Wednesday, August 9, 2017

Scholehouse for the Needle Coif

Museum Number T.12-1948, Victoria and Albert Museum

A few years ago I posted some research on monochrome English embroidery. This was the kick off of a hand project I have been carrying around and working on periodically. In February of this year I finished my coif. This coif is made of the finest linen I could find and embroidered with silk died using period techniques which I purchased at Pennsic War. The extant examples were made from linen ground fabric and silk embroidery thread. Most of my embroidery was done using stem stitch  or satin stitch. The edge was treated with a long and short button hole stitch similar to that seen in some smocks and shirts of the time rather than with lace.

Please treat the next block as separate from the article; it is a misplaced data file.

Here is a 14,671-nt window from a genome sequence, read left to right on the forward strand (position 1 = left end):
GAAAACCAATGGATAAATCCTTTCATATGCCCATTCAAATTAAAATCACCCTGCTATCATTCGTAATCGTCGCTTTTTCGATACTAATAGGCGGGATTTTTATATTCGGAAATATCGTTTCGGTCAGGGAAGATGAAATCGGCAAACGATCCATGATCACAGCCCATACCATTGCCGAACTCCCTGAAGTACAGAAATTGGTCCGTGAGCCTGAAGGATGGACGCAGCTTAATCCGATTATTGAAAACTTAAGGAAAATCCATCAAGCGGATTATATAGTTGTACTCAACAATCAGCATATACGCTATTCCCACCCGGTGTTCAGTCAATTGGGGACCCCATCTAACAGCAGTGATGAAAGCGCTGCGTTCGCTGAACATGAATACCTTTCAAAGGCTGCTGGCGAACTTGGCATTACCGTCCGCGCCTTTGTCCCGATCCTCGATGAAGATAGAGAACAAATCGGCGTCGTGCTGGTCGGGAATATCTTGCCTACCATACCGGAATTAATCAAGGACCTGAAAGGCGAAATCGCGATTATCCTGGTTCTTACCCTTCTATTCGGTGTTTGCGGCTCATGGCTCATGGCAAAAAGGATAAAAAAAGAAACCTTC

My design was inspired by a Schole-House for the Needle, and two extent coifs. the design was transferred from paper to the coif using a period method of pattern transfer called prick and pounce. the little dots were then inked using a fabric safe pen.

I assembled the coif for wearing and then dressed my hair into a circle The coif drawstrings then are tied around these braids to create a poof seen in period art.

Related post:


Shoreleyker, Richard.

A schole-house for the needle: Produced from the original book printed in 1632 and now in the private collection of John and Elizabeth Mason. 

  • ISBN-10: 1872665721

Coif, Late 16th century. Accession number 64.101.1236, Metropolitan Museum of New York

Coif, 1570-1599. Museum number T.12-1948, Victoria and Albert Museum of London

Accession number 64.101.1236, Met Museum of Art, New York City

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